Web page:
Sandwich overboard: the "drowning torta"
From the archives: This story was original posted 6.14.2011
I went to Guadalajara, Mexico to visit a tequila distillery a few months ago and came back with nothing but a certain “drowned” sandwich on my mind. I drank a lot throughout that trip, therefore I ate a lot!
In Guadalajara and its surrounding cities, there was a torta ahogada shop on almost every single block of town. In Alhambra, we’re lucky enough to have just one: El Vaquero Restaurant on Fremont.
East Los Angeles has been in somewhat of a torta ahogada revolution lately. Tortas Ahogadas “El Guero” on Whittier Boulevard is dangerously close to my house, and there is another ahogada shop on Third Street within walking distance across the Maravilla Gold Line Station.
And why not? Hell, the torta ahogada is basically the pride and joy of Guadalajara...in sandwich form. A working class beauty enjoyed by everyone in town, equally satiating the hungers of both executives and high school kids alike.
What exactly is so special about it? Well, it’s literally a torta ahogada ("drowned" torta). Just imagine a Mexican torta sandwich if it had tripped and accidentally fell into a pool of delicious — albeit ridiculously spicy — smooth salsa of fresh tomatoes and toasted chile de arbol (which literally translates to "tree chile!") The rest is simple: stuffed with a scant layer of refried beans and freshly-braised carnitas, topped with a prodigious handful of thinly sliced pickled onions, then finally dunked, sauced and smothered in a whole lot of that signature salsa.
The husband and wife owners of El Vaquero, Malaquias and Irma Vasques, are both proud Tapatios (not the hot sauce, but the people from Jalisco, where Guadalajara is the state capital). They bought the restaurant 10 years ago and steered it into the right direction after finding out that the old torta dealers were actually from Chihuahua and NOT Jalisco. “Its like a Mexican selling Salvadorean pupusas, it didn't taste right!” Irma joked. Her husband Malaquias is in charge of the El Sereno outpost of El Vaquero, while she stays and cooks at the Alhambra location.
The bread that is used is a lot sturdier than your standard-issue torta bread, and it's especially good because Malaquias’s brother makes it himself; he has a bakery of his own. No fluffy birote or bolillo roll here. Instead, it’s the exclusive pan salado that is more like a French baguette. So don’t think soggy mush, instead think spongy, chewy wholesome bread marinated in a tasty sauce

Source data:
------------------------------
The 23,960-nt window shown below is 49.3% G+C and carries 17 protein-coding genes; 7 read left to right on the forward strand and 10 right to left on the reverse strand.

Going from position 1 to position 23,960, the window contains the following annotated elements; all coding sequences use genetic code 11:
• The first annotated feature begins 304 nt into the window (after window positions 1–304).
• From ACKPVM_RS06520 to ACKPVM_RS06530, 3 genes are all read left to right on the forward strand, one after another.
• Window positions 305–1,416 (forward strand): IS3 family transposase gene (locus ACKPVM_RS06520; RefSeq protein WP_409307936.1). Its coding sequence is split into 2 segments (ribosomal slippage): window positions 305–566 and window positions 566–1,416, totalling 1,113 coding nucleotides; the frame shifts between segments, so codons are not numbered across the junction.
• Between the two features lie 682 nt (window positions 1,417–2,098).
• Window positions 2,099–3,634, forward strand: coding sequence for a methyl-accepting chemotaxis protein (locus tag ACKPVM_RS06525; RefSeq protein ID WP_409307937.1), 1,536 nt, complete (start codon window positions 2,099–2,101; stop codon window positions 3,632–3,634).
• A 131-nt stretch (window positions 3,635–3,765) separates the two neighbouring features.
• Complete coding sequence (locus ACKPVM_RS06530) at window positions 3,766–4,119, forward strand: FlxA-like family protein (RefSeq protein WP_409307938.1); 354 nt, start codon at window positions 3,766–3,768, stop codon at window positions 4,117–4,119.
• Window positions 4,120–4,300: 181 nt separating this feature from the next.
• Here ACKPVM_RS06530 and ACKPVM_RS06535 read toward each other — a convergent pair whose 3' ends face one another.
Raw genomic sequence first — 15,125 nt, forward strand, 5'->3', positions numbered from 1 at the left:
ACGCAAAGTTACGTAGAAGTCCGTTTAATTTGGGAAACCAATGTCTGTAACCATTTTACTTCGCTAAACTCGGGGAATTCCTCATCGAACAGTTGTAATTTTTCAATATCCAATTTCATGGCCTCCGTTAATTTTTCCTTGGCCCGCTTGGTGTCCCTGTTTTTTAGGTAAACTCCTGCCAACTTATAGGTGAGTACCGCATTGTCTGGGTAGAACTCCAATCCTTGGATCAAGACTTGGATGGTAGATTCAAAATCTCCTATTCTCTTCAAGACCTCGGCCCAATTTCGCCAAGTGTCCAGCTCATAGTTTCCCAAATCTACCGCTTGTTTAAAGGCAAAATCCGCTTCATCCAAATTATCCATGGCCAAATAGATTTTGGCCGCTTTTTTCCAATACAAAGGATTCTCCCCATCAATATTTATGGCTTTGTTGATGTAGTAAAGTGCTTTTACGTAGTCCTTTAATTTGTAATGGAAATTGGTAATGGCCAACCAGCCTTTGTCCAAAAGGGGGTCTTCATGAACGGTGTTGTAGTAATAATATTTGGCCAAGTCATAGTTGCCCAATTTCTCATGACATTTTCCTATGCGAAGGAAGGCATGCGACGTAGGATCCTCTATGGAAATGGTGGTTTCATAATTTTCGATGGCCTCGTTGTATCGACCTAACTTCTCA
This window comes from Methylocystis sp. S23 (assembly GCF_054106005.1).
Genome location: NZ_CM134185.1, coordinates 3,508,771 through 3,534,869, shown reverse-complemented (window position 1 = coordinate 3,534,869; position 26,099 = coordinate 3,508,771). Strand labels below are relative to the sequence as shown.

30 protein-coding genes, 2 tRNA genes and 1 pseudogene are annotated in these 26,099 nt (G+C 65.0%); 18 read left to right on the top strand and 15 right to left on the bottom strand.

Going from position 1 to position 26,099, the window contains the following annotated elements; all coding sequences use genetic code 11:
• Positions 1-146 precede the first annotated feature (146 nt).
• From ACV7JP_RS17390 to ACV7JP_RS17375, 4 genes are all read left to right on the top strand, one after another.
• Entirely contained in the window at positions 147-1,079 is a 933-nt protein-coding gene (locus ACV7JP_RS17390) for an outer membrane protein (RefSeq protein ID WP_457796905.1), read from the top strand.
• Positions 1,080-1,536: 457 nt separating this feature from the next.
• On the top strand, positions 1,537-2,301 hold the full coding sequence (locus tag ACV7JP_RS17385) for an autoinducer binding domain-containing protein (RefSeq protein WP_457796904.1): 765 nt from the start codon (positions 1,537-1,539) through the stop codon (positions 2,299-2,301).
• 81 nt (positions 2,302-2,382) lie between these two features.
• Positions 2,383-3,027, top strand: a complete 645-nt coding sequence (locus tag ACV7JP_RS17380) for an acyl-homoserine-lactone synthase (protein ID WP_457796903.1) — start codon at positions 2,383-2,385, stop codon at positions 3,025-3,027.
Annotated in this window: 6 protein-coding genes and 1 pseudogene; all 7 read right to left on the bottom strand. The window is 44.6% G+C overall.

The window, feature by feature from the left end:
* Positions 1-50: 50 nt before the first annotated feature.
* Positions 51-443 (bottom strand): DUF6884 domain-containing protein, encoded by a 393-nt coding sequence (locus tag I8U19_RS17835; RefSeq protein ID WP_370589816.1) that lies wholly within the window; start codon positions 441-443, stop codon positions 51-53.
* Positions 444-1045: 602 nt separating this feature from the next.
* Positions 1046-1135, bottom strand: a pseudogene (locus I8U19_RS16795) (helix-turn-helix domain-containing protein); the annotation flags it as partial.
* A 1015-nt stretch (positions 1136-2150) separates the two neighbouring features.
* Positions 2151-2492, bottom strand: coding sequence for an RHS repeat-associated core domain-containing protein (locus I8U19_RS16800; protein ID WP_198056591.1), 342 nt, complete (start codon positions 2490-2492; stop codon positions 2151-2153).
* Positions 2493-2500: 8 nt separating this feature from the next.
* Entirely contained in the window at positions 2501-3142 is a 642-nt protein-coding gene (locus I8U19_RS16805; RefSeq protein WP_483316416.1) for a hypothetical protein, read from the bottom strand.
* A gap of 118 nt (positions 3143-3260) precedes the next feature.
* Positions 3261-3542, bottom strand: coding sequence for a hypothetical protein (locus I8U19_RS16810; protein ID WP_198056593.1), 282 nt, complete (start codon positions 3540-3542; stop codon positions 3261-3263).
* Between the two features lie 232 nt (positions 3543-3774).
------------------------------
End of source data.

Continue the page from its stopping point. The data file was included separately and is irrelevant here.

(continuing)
I stopped in for lunch with an old friend I hadn't talked to in years — what better way to reconnect than over a torta ahogada right? The tiny restaurant only seats about a dozen or so, and my friend and I weren't the only ones who thought a torta sounded good for lunch. Sitting across from us were two rowdy gardeners probably on their way to San Marino.
My friend and I shared their specialties: a torta ahogada bien picosa (their highest level of spiciness) and a couple tacos dorados de barbacoa, which are lightly-greased, griddled tacos filled with seasoned braised beef, adorned simply with raw chopped onions and their fiery tomatillo salsa.
And judging by the minimal conversation between me and my friend once the food arrived until the time it was gone — less than 15 minutes — it was pretty good. See, when food is blindingly spicy like this, it defies the normal laws of "getting full." You just can't stop eating until it's all gone. The barbacoa was tender enough and the salsa was enlivened a bit with some oregano. It wasn't the best I've had but not bad nonetheless.
For dessert, we shared yet another prideful Jalisco treat, a "Jericalla." It’s basically their answer to crème brûlée, except here, it has a little cinnamon. And in authentic crème brûlée fashion, the best part is the thin caramelized layer up top.
El Vaquero Restaurant: 14 S. Fremont Ave, Alhambra, CA